Since last year, the city has been paying about $10,000 a month during the summer to close off NE Alberta Street and provide security for the massive, free-form arts fest. That security is meant to reduce tensions in the neighborhood, which gets hit with people urinating on lawns, leaving trash, and generally being whippersnappers after the block party officially shuts down at 10 PM.
That has been the biggest change in the monthly event that has come to define Alberta in some ways: It used to run late into the night, but since the city got involved, a wall of security and volunteers march down NE Alberta promptly at 10PM, pushing all the party-goers back onto the sidewalks and into the bars. The debate over the event is the same: Is it a good use of limited city funds?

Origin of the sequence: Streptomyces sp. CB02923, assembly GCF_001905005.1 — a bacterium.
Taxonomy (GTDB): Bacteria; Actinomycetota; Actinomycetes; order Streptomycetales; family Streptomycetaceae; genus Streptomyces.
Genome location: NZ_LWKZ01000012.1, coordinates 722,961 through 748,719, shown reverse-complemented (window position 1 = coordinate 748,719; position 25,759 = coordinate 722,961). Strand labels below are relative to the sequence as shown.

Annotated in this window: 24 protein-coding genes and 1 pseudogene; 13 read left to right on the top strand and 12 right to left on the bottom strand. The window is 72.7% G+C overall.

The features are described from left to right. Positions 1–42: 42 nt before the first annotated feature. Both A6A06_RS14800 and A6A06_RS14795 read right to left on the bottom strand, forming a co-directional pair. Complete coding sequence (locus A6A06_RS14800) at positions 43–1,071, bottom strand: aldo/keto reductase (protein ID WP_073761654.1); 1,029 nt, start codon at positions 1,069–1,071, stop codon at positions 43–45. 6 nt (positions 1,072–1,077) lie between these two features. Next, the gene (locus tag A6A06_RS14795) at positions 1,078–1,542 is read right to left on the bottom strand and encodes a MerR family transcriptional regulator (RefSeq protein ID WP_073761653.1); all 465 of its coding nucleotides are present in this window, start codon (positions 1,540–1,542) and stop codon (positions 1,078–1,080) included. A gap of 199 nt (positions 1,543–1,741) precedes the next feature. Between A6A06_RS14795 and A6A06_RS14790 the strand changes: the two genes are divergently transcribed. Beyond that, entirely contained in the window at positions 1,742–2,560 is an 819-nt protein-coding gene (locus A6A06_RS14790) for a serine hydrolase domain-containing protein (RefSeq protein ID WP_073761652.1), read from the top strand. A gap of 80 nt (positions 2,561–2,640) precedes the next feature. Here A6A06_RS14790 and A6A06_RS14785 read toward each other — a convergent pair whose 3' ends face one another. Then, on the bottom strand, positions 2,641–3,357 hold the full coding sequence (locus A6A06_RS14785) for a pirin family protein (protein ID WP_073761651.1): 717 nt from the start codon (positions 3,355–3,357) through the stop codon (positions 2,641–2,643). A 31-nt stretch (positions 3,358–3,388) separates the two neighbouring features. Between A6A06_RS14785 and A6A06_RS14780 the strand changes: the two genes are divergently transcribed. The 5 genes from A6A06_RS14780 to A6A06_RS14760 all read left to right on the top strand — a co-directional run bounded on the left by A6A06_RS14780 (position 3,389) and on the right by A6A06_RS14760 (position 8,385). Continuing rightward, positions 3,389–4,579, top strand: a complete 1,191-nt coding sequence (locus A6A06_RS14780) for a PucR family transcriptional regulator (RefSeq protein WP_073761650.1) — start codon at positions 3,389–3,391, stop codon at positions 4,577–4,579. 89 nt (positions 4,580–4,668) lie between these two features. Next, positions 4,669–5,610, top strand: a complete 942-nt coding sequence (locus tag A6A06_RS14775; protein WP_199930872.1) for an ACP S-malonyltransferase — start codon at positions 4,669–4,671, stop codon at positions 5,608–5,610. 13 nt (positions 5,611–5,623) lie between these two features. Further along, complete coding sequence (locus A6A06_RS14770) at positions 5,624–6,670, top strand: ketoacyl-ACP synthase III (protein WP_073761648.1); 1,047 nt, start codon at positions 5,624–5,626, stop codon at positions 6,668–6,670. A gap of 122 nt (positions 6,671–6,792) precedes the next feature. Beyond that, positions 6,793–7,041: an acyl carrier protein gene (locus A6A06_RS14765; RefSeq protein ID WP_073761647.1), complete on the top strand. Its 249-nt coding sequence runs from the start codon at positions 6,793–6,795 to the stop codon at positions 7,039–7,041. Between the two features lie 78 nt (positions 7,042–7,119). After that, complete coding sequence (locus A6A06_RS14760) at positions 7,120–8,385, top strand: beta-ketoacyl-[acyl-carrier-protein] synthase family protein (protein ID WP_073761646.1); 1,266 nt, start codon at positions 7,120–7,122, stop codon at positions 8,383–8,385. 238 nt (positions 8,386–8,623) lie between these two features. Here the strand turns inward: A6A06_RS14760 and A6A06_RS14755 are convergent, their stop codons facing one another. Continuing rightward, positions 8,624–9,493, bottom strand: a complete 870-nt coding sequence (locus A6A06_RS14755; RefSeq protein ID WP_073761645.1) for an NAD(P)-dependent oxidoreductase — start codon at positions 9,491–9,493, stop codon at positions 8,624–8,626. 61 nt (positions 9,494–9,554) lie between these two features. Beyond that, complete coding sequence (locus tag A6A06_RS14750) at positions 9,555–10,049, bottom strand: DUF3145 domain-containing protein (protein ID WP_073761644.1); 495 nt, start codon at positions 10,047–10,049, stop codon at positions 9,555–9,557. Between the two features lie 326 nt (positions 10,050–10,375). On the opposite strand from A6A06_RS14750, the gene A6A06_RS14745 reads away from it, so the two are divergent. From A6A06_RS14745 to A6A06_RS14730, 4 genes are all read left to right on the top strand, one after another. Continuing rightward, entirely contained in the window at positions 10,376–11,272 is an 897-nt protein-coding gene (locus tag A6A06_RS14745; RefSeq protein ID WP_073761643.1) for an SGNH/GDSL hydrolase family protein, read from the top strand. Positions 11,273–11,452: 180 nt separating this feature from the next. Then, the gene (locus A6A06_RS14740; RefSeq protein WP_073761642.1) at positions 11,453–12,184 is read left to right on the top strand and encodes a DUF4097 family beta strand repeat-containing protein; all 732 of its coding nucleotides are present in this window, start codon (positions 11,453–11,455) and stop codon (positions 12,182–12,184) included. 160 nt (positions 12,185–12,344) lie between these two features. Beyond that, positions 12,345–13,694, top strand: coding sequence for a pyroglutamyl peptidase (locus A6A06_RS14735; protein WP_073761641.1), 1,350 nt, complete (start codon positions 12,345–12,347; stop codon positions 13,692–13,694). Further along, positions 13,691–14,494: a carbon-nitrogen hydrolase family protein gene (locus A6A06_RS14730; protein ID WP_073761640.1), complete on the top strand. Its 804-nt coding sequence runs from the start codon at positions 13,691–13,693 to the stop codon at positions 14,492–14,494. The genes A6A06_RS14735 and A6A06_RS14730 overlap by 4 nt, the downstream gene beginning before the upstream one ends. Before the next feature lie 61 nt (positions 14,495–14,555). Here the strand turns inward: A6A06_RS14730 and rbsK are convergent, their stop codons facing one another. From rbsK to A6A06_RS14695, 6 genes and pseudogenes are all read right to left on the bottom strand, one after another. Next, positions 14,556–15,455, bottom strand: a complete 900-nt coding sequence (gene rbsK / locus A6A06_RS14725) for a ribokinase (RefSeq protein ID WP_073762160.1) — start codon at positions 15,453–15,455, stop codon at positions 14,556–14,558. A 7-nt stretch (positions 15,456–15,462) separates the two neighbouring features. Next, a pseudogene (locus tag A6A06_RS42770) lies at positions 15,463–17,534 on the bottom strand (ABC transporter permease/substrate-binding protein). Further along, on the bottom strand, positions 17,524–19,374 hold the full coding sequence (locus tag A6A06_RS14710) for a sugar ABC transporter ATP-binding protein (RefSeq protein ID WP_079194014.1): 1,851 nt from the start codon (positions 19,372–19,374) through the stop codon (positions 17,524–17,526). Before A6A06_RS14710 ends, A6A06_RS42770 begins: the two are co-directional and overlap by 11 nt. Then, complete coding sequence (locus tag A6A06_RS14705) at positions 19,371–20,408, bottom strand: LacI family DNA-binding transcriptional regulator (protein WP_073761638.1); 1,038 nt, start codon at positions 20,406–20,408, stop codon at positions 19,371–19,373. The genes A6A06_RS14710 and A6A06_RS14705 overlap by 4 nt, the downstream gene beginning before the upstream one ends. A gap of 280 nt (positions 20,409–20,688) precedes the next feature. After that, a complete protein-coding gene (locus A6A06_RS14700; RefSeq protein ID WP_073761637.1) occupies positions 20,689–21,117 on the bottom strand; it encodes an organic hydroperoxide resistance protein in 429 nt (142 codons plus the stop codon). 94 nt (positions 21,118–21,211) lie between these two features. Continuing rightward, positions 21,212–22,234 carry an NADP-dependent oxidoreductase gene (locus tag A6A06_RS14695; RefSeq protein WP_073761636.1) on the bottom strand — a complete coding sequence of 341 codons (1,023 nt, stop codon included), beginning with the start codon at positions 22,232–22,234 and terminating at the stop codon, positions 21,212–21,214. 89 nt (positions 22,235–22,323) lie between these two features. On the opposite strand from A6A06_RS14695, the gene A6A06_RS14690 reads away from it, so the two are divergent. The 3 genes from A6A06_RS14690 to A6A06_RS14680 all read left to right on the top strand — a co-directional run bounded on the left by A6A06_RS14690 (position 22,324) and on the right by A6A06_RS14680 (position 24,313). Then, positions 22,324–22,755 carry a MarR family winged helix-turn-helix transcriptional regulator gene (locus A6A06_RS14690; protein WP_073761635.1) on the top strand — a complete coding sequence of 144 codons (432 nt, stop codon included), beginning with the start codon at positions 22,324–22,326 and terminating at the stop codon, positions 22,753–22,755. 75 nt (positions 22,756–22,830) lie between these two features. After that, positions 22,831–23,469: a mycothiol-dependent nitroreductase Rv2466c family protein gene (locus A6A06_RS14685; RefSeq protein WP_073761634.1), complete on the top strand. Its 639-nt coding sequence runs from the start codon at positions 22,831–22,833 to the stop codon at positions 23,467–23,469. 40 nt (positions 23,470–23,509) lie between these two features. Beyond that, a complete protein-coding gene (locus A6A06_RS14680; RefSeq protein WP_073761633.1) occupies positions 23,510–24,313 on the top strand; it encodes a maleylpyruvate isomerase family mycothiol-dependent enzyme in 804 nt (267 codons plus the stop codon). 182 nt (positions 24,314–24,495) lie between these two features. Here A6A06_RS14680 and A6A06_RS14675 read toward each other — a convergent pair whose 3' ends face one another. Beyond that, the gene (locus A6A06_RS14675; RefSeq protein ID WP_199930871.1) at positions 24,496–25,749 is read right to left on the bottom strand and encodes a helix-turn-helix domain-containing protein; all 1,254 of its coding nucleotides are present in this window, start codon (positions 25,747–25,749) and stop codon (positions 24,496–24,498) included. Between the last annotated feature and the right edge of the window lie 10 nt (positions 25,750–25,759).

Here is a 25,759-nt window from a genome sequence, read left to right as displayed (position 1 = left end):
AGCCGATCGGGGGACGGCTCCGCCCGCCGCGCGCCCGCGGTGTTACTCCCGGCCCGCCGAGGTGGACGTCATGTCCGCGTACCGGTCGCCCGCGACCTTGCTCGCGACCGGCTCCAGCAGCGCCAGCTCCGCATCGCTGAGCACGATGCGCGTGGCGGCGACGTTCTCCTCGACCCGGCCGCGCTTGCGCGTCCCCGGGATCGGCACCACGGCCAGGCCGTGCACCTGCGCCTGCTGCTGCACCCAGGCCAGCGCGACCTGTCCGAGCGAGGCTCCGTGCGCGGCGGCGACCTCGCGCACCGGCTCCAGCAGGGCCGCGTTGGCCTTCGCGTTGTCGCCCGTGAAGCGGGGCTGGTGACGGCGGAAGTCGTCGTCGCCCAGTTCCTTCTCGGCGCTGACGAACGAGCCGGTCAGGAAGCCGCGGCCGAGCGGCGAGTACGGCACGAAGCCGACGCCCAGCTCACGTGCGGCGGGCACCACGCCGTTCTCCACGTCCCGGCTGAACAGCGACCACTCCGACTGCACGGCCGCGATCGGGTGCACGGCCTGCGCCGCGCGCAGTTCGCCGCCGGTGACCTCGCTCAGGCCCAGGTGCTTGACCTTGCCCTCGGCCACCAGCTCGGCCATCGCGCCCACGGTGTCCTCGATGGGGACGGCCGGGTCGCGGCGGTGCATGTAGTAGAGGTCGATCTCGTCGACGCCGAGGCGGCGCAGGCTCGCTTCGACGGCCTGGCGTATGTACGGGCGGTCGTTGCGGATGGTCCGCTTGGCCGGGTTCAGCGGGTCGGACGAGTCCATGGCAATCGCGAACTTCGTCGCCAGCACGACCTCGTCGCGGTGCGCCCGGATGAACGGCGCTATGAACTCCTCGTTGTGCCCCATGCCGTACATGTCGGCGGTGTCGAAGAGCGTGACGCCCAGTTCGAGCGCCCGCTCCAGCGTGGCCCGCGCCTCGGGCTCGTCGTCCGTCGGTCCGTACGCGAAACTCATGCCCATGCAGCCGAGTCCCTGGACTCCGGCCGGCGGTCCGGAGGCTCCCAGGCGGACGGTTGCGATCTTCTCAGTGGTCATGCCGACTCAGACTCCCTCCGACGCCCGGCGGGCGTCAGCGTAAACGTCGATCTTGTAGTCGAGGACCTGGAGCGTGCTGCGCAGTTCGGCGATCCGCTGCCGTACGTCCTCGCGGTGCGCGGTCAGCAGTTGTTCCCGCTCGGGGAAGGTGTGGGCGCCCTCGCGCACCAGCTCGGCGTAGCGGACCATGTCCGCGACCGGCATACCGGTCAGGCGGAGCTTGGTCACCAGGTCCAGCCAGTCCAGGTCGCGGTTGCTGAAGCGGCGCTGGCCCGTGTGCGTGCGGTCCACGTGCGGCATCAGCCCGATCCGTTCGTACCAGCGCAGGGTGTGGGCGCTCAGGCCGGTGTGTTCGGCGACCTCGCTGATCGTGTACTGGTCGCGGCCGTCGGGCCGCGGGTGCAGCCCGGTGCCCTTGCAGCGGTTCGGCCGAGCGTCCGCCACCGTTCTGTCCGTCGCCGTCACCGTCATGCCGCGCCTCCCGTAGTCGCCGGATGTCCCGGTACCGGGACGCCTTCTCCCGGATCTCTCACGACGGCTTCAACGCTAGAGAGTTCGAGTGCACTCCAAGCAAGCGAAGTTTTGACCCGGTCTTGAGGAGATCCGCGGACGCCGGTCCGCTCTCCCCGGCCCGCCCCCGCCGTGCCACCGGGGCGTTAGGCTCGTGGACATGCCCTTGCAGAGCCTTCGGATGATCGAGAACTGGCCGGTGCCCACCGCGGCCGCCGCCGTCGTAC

On the pro side, it brings thousands of people (and their cash) into the neighborhood every month, contributes to the area's new identity as an "arts district", and, of course, it's a good time. On the con side, some argue that Alberta businesses, not citywide taxpayers, should bear the brunt of the cost.
"It's clearly an equity issue," says Commissioner Amanda Fritz, whose office handles the neighbor-relations aspects of the event. "When we had a meeting back in 2010, we had over 400 people come out, most of whom came to say it's wonderful. But we don't think citywide taxpayers should be paying for it."
Fritz wants to let people know that if they see illegal behavior on Last Thursday, call the police nonemergency line to report it: 503-823-3333. If you have problems the day after (like trash), neighborhood group Friends of Last Thursday want to take your call: 503-888-2934.
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